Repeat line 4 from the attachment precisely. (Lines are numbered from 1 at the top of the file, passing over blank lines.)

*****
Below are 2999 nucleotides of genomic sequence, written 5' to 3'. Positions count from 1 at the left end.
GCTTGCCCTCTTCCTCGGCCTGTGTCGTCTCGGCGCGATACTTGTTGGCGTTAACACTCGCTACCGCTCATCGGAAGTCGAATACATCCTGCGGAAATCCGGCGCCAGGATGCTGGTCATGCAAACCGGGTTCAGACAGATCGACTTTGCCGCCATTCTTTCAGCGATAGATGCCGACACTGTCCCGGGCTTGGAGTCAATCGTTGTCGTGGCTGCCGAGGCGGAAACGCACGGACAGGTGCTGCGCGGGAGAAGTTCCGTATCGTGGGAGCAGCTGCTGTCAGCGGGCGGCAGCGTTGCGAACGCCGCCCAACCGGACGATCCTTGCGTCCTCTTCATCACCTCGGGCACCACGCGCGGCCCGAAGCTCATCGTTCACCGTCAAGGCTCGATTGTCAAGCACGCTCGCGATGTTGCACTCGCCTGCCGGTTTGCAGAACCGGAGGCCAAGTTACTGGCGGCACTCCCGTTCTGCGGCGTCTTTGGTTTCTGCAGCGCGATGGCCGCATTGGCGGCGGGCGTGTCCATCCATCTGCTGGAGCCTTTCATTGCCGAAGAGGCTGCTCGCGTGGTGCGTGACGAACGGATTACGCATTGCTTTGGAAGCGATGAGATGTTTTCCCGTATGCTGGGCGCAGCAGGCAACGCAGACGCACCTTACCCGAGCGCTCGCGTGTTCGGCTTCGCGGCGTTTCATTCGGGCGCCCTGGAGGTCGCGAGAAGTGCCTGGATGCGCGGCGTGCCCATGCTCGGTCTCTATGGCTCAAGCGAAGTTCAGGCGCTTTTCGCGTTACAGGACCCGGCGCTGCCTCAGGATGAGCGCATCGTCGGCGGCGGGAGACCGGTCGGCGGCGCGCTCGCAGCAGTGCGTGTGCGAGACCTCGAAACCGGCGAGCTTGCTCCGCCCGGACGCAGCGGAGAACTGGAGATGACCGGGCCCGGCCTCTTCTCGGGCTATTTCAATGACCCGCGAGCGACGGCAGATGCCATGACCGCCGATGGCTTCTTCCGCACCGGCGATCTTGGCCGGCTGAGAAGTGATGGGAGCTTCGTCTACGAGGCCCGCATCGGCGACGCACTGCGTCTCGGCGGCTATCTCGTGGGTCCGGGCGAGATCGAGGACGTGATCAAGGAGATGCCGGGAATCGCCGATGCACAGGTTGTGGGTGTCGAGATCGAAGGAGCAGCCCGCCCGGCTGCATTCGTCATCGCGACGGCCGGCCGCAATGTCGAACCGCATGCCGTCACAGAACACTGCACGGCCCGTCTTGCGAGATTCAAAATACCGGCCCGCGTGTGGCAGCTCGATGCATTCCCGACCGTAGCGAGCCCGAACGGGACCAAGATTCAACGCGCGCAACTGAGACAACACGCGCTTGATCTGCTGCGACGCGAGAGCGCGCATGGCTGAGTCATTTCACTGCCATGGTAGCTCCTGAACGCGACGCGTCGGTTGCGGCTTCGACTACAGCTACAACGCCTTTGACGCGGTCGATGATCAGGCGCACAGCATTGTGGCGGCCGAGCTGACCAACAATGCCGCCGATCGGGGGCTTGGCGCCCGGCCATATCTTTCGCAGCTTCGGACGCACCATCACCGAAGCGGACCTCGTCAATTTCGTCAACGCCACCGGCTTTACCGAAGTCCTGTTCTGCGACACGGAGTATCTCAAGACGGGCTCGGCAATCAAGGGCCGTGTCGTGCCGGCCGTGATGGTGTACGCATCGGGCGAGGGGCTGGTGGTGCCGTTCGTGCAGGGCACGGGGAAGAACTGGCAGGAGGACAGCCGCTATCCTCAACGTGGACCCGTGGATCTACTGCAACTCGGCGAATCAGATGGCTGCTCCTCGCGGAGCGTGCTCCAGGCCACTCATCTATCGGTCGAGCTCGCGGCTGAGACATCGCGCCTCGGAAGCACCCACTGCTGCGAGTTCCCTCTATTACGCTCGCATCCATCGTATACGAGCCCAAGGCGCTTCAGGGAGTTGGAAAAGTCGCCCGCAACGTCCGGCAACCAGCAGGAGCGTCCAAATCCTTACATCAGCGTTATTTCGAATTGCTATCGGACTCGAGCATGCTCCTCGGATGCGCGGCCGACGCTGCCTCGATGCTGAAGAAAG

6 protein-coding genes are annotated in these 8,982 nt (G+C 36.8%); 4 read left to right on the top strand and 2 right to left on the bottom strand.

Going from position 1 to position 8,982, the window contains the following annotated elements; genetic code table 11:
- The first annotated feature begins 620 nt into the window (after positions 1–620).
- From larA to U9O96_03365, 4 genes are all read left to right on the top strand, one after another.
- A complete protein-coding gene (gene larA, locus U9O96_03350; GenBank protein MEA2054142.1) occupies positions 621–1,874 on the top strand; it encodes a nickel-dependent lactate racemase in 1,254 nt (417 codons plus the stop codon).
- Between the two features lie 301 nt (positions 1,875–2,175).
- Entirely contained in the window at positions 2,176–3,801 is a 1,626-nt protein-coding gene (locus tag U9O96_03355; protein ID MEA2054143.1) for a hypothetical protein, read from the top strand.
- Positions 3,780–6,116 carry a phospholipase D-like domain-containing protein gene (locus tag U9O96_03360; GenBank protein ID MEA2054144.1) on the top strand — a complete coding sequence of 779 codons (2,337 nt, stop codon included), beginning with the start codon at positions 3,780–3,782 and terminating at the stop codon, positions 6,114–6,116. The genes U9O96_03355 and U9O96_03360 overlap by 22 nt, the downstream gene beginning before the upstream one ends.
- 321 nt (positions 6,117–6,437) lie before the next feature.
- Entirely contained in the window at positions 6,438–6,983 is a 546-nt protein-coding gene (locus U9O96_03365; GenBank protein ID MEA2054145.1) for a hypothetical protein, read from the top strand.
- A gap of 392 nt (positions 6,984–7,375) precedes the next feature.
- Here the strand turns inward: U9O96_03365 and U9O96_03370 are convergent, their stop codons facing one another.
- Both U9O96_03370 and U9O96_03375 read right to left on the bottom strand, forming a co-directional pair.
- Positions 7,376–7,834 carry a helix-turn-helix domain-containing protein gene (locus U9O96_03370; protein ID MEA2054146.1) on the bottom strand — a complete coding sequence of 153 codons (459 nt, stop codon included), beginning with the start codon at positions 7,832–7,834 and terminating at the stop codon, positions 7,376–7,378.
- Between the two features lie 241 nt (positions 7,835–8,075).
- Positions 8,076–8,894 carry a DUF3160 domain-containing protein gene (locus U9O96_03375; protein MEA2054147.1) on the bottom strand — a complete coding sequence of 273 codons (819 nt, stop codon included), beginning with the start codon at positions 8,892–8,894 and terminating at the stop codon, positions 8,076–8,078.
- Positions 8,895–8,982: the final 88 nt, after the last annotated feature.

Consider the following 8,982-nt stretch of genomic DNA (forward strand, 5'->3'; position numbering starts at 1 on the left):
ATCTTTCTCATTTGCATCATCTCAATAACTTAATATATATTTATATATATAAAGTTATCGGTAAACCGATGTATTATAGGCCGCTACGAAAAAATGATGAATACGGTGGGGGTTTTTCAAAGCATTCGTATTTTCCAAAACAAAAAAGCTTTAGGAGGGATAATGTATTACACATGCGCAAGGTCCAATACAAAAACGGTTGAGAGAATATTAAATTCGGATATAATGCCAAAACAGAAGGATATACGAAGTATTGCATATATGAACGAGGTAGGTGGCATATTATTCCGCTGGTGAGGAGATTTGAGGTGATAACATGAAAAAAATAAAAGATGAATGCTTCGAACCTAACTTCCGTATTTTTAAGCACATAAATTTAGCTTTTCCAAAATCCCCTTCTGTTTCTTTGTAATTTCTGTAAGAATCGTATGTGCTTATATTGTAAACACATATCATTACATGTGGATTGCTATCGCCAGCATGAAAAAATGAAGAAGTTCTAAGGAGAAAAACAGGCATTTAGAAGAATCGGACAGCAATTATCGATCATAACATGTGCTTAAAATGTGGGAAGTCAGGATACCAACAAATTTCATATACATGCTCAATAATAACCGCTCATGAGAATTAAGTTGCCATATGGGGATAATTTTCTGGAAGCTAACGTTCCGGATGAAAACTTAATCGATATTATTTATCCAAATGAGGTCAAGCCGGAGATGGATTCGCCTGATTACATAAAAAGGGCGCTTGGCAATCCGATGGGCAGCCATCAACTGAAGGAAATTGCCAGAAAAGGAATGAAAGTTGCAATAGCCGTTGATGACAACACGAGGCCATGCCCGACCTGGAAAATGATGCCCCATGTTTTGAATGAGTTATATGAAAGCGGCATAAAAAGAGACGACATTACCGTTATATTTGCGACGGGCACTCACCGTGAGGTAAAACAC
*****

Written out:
Going from position 1 to position 8,982, the window contains the following annotated elements; genetic code table 11: